Losses from reported Australian hacking incidents quadrupled in 2016: ACCC

The consumer watchdog revealed that AU$2.9 million was reported as lost to hacking in 2016, up from a mere AU$700,000 in 2015.
Written by Asha Barbaschow, Contributor

The Australian Competition and Consumer Commission (ACCC) has reported a four-fold increase in hacking scams, with AU$2.9 million lost to such activity in 2016, up from AU$700,000 in 2015.

According to Targeting scams: Report of the ACCC on scams activity 2016, businesses bore the brunt of these scams, with over half -- AU$1.7 million -- being attributed to businesses.

"While the digital economy presents many opportunities and efficiencies for businesses, it also presents significant risks," ACCC deputy chair Delia Rickard says in the report's foreword.

"Scams targeting businesses are becoming increasingly sophisticated using modern technology to make fake emails, invoices and websites appear legitimate to even the astute business person."

While the digital age is hitting businesses in Australia, the report [PDF] highlights that consumers are also being affected by scammers, with digitisation providing the opportunity for scammers to try new tricks.

Online scams -- those executed via the internet, email, social networks, and mobile apps -- outnumbered phone-based scams in 2016, with an increase of 130 percent over 2015.

Elsewhere in the report, losses to online scams accounted for 58 percent -- AU$48.4 million -- of total losses, while social media was a particularly busy platform used by scammers to lure victims, netting losses of AU$9.5 million in 2016 compared with AU$3.8 million in 2015.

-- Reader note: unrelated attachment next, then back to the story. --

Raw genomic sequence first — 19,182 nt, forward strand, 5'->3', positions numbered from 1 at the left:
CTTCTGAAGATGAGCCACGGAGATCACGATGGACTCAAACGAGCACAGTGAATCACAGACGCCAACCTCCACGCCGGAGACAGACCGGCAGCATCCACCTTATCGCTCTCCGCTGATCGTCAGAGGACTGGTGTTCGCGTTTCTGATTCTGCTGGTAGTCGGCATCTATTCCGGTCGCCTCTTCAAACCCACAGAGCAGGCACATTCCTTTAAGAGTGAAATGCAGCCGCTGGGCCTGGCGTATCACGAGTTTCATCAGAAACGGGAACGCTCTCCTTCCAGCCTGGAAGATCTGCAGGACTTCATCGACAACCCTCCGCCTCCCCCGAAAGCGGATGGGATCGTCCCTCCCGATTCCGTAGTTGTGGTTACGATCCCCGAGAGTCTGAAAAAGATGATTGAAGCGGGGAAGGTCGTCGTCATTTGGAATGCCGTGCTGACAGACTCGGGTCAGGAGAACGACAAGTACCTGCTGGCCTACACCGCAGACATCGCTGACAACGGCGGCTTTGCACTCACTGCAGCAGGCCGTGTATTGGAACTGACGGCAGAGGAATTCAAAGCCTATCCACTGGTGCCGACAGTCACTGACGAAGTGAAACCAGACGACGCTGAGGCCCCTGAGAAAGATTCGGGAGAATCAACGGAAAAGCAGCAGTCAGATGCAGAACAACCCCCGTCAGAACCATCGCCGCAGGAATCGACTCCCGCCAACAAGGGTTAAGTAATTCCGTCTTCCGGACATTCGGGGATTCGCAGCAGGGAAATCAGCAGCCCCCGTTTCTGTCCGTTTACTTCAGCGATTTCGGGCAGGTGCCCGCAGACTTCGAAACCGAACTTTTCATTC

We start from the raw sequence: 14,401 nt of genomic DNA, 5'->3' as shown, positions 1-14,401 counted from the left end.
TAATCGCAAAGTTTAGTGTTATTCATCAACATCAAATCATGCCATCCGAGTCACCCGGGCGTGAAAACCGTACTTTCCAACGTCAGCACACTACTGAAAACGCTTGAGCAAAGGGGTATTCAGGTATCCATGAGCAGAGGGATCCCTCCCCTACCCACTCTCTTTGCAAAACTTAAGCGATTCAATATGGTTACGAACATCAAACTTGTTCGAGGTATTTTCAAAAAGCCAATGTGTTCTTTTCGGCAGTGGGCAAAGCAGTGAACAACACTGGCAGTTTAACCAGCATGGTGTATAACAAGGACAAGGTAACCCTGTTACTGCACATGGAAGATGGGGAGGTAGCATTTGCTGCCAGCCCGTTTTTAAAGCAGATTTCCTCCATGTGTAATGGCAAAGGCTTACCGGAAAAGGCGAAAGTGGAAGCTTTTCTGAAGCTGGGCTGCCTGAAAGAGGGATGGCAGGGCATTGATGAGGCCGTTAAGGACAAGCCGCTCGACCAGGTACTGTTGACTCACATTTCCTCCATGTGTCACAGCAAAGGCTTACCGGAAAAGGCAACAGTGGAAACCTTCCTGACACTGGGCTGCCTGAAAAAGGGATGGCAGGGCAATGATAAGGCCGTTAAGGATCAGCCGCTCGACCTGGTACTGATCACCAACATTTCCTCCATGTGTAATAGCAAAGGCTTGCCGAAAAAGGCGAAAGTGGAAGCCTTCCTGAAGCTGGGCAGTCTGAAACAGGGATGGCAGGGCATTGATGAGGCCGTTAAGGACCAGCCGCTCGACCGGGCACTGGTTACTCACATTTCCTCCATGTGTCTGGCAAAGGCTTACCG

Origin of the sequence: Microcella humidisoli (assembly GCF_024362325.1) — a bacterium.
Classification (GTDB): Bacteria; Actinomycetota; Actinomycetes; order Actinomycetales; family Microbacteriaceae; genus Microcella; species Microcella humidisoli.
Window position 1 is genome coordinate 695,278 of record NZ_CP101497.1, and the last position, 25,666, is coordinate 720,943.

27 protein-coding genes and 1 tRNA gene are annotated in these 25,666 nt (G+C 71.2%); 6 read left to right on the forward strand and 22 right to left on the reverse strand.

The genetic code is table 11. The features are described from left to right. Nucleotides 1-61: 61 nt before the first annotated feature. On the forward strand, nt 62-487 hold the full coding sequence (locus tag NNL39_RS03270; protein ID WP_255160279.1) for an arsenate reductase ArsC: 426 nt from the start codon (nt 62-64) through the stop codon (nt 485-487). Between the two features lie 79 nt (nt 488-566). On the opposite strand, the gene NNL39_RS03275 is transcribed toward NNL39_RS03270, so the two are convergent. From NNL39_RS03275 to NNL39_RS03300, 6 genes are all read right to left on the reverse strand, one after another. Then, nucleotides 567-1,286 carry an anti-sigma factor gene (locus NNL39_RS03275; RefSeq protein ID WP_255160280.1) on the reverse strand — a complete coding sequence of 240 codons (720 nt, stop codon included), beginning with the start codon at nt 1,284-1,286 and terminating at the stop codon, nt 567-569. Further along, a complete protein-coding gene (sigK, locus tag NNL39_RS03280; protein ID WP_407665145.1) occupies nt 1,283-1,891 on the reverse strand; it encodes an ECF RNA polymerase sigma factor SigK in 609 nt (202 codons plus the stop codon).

Of the social media scams, the most prevalent were related to online dating and sextortion, a form of blackmail in which compromising images of the victim are used to extort money.

In 2016, Scamwatch received over 440 reports from victims of sextortion in the country.

Phishing scams and identity theft were the most prevalent of all phone scams during the year, with 19,344 reports of scams mostly the result of cold-calling from fake investment firms.

In addition to the increase of scams through social media, the ACCC said emerging trends in 2016 included scams using iTunes and other gift cards, mostly relating to tax scams.

Over 20,000 reports were made to Scamwatch about this type of scam, with 280 reported scams totalling a loss of over AU$1.4 million, with 60 percent of victims admitting they paid the scammer with iTunes gift cards.

Email-based scams were still highly profitable, the ACCC found.

The Australian Cybercrime Online Reporting Network (ACORN) also received a large number of online scam reports in 2016, with 45,068 scams totalling approximately AU$205 million known to the organisation.

Investment scams, online identity theft, and hacking were some of the largest categories for losses reported by ACORN.

Scam disruption programs operated by the ACCC, South Australian Police, and Western Australian Police, in collaboration with the WA Department of Commerce, use financial intelligence to proactively detect Australians sending funds to high risk jurisdictions, the ACCC said, noting that many of the victims do not report their loss to the ACCC.

"A combined estimate of losses to this unreported scam activity is approximately AU$11.5 million," the report says. "An aggregate of losses reported to Scamwatch and ACORN, together with unreported losses detected through scam disruption programs show approximate overall losses of almost AU$300 million."

However, the ACCC, believes this figure is by no means conclusive of the total cost of scams, given many victims do not report their experiences, pointing to a Personal Fraud survey from the Australian Bureau of Statistics that estimated the total amount lost to personal fraud as closer to AU$3 billion.

Those over the age of 65 were reported by the ACCC as being the most vulnerable victims, copping the highest financial loss of AU$13.6 million.

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